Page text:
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According to the Canadian Judicial Council, a panel of three judges will undertake a further review of the conduct of Superior Court Justice Michel Déziel after allegations against him surfaced at the inquiry this spring. Since then, Federal Court Justice and Court Martial Appeal Court of Canada Chief Justice Edmond Blanchard, vice chairman of the judicial conduct committee, has reviewed the allegations and “has decided that this matter would benefit from further consideration by a panel of three judges,” the Canadian Judicial Council announced on Friday.
The panel will include three judges, two of whom are members of the Canadian Judicial Council, who will look into the case and decide whether the federal body should close the file or take other measures.
“Council takes the review of complaints about a judge’s conduct seriously and treats every complaint in accordance with its complaints procedures,” the Canadian Judicial Council said.
The allegations date back to the 1997 municipal election campaign in Blainville, Que., when Déziel was a lawyer and organizer for the sitting mayor. Corruption inquiry witness Gilles Cloutier has alleged Déziel gave him $30,000 with instructions to find people to pose as donors to the campaign.
Déziel joined the Superior Court bench in November 2003. The allegations against him first arose at the commission of inquiry on the awarding and management of public contracts in the construction industry in May. The inquiry, chaired by fellow Superior Court Justice France Charbonneau, has been probing allegations of corruption and collusion in the awarding of government construction contracts, including any links to the financing of political parties, since 2011.
The committee cites a number of factors that led to the wholesale resignation including the fact ongoing delays and associated costs over debates about the process itself were not in the public interest.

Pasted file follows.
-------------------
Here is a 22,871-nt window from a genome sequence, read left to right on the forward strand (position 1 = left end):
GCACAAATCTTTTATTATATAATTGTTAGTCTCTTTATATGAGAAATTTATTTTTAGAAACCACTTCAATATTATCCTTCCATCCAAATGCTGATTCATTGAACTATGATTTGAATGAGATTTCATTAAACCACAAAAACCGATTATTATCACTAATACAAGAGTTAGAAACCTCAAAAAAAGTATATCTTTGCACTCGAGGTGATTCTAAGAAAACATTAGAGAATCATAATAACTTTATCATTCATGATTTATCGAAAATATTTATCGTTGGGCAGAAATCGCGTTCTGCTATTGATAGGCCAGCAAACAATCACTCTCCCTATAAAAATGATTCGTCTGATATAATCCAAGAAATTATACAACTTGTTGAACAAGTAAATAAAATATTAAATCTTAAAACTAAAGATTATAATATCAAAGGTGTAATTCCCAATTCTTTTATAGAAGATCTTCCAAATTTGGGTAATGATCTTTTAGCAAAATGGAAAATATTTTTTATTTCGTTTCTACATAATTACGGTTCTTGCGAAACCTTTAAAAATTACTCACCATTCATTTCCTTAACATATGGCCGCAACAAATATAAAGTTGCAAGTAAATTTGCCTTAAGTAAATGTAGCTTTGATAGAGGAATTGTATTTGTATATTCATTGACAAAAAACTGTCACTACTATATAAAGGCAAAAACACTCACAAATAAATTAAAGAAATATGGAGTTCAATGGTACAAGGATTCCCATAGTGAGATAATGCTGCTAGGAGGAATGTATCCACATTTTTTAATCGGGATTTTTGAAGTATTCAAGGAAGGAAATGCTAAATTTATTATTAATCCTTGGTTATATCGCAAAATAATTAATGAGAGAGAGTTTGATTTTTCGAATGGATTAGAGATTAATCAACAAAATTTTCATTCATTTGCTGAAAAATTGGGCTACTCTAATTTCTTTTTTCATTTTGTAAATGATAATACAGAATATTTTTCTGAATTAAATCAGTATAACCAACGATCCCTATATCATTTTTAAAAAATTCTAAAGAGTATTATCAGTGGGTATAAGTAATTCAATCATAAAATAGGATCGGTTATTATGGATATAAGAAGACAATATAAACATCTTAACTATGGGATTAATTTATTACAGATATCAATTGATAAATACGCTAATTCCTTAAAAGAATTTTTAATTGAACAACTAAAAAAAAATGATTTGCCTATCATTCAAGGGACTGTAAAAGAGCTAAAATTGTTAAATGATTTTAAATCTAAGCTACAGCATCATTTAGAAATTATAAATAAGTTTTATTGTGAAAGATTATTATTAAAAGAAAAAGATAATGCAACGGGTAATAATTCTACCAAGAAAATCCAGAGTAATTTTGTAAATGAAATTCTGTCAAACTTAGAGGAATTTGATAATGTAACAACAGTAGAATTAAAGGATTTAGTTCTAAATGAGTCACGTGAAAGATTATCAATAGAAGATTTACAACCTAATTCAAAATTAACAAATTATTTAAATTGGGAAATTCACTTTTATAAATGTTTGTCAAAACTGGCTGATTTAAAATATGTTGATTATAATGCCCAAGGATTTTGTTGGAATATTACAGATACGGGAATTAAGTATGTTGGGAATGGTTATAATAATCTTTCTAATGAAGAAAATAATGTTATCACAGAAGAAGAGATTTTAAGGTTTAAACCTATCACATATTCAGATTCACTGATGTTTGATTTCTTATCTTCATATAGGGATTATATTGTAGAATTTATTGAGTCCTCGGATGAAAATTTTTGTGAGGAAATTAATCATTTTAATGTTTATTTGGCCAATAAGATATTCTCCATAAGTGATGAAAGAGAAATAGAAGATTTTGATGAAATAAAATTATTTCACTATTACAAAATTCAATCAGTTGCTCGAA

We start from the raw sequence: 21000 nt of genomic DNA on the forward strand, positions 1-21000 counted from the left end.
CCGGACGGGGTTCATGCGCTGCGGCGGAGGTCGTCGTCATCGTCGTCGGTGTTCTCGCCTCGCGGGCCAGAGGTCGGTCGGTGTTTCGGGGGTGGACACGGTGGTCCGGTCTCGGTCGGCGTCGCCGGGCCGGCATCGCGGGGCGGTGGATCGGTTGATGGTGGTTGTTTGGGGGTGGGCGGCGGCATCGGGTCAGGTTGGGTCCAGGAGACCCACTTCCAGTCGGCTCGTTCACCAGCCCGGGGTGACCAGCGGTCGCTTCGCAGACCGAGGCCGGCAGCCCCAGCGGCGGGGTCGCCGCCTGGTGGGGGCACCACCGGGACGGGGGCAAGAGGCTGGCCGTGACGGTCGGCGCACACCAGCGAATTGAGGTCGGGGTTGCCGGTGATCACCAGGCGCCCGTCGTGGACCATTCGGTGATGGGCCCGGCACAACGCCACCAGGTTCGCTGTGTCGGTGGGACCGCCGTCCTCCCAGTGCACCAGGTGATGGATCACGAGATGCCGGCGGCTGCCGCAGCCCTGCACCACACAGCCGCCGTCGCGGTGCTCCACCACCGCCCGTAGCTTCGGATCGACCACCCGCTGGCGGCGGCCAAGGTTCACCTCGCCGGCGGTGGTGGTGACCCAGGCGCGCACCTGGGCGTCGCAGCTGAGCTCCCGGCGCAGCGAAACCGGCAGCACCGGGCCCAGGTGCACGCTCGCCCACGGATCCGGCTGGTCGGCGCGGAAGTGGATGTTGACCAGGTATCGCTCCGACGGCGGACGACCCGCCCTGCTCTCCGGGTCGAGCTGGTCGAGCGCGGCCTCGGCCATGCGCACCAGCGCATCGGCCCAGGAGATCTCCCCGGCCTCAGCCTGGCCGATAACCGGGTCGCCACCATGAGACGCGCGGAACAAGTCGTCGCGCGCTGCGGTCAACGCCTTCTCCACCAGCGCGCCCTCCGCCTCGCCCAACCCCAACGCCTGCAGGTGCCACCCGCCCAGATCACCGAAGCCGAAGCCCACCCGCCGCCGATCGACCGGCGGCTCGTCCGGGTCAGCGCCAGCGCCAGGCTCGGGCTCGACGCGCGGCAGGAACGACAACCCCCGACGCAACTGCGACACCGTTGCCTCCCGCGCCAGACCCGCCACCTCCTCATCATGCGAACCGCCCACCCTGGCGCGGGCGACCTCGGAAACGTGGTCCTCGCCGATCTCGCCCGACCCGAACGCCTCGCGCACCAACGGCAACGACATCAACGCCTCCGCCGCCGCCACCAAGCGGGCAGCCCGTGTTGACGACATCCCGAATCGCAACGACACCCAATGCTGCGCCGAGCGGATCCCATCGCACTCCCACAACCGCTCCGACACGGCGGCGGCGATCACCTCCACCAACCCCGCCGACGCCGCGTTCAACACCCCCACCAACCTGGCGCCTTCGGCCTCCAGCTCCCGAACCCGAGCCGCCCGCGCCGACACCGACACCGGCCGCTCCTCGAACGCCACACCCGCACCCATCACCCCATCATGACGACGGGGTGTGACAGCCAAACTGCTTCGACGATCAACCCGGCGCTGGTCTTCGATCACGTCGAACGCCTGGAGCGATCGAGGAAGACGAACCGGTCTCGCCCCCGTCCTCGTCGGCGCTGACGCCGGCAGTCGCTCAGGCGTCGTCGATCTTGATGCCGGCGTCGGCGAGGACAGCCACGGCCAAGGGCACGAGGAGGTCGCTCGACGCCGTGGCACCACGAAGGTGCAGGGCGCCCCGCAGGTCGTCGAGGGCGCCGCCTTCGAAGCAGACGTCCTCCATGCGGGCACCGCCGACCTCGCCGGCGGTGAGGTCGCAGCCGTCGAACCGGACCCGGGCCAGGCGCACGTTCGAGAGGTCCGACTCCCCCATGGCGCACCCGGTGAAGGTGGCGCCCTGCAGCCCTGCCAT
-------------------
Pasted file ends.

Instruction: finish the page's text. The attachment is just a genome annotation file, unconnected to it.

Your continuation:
“In the normal course, by now the committee would have concluded its hearings, prepared its report, and forwarded it to the Canadian Judicial Council for consideration. As matters have transpired, more than two years have now gone by and the hearings have not been completed,” the committee said in its reasons last week.
Currently, the Federal Court is scheduled to hear a challenge from Douglas later this month about a number of issues relating to the process of the inquiry. Some questions remain about whether these proceedings will go ahead as planned.
The committee noted costs in this Federal Court case have been exacerbated by interlocutory court proceedings and they “will continue to rise and will no doubt be significant.” It had tried to resume hearings but Douglas was granted a stay until the final determination of her judicial review application.
As well, it noted that in the Federal Court proceedings, there are huge conflicts for the federal attorney general meaning “there is no voice in defence of the process and an inquiry committee’s role in it. Thus, this fundamental part of the process is silenced and paralyzed.”
In the face of so many challenges, the committee felt it had only one way forward.
“In light of recent events, it has become apparent that this committee as presently constituted will not be in a position to complete its inquiry and submit its report to the council for a very extended period of time. Even further delays and costs are unavoidable. In these circumstances, the committee has determined that it must consider whether the public interest would be better served by resigning to permit a new inquiry committee to be appointed.”
In a 10-page explanation signed by Alberta Chief Justice Catherine Fraser, Newfoundland and Labrador Chief Justice Derek Green, P.E.I. Supreme Court Chief Justice Jacqueline Matheson, Barry Adams, and Marie-Claude Landry, the committee lamented the various judicial reviews Douglas has pursued and how those proceedings have interrupted their inquiry.
“If this process is to work as Parliament intended, it is imperative that there be no ability to interrupt an inquiry with litigation in another court that spawns its own further litigation and takes the process ever further away from theobject of the inquiry,” they wrote. “This is not in the public interest.”
“In due course, another inquiry committee may be appointed in respect of Associate Chief Justice Douglas,” said the CJC in a statement.
|Heenan Blaikie LLP's Pierre Belllavance has joined the Quebec Superior Court bench.|
In Saskatchewan, the government has elevated Court of Queen’s Bench family law division Justice Jacelyn Ryan-Froslie to the appeal court. She replaces Justice G.A. Smith following her retirement last year.
In Ontario, the new Court of Appeal judges are justice Gladys Pardu and Mary Lou Benotto. Pardu replaces Justice Robert Sharpe, who moved to supernumerary status in June. She has been a judge since 1991. Benotto replaces Justice Robert Blair, who also became a supernumerary judge earlier this year. She has been on the bench since 1996.